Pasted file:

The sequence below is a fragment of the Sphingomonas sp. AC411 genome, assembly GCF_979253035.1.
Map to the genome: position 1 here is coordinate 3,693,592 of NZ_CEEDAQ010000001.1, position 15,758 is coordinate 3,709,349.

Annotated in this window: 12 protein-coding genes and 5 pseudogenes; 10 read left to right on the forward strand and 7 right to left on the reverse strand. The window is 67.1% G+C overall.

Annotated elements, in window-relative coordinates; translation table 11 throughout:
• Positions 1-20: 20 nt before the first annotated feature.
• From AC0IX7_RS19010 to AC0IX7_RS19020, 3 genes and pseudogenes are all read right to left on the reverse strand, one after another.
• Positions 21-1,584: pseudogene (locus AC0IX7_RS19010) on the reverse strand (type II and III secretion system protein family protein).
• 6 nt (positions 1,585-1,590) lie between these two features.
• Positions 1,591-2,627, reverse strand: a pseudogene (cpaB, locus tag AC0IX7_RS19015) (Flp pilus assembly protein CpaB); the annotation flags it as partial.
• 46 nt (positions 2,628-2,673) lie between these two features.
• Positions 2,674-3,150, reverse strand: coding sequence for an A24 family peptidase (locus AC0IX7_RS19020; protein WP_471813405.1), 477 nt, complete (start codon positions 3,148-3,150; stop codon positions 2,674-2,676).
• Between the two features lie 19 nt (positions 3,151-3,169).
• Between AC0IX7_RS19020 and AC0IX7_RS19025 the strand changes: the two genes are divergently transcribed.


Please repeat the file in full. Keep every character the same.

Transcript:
The sequence below is a fragment of the Sphingomonas sp. AC411 genome, assembly GCF_979253035.1.
Map to the genome: position 1 here is coordinate 3,693,592 of NZ_CEEDAQ010000001.1, position 15,758 is coordinate 3,709,349.

Annotated in this window: 12 protein-coding genes and 5 pseudogenes; 10 read left to right on the forward strand and 7 right to left on the reverse strand. The window is 67.1% G+C overall.

Annotated elements, in window-relative coordinates; translation table 11 throughout:
• Positions 1-20: 20 nt before the first annotated feature.
• From AC0IX7_RS19010 to AC0IX7_RS19020, 3 genes and pseudogenes are all read right to left on the reverse strand, one after another.
• Positions 21-1,584: pseudogene (locus AC0IX7_RS19010) on the reverse strand (type II and III secretion system protein family protein).
• 6 nt (positions 1,585-1,590) lie between these two features.
• Positions 1,591-2,627, reverse strand: a pseudogene (cpaB, locus tag AC0IX7_RS19015) (Flp pilus assembly protein CpaB); the annotation flags it as partial.
• 46 nt (positions 2,628-2,673) lie between these two features.
• Positions 2,674-3,150, reverse strand: coding sequence for an A24 family peptidase (locus AC0IX7_RS19020; protein WP_471813405.1), 477 nt, complete (start codon positions 3,148-3,150; stop codon positions 2,674-2,676).
• Between the two features lie 19 nt (positions 3,151-3,169).
• Between AC0IX7_RS19020 and AC0IX7_RS19025 the strand changes: the two genes are divergently transcribed.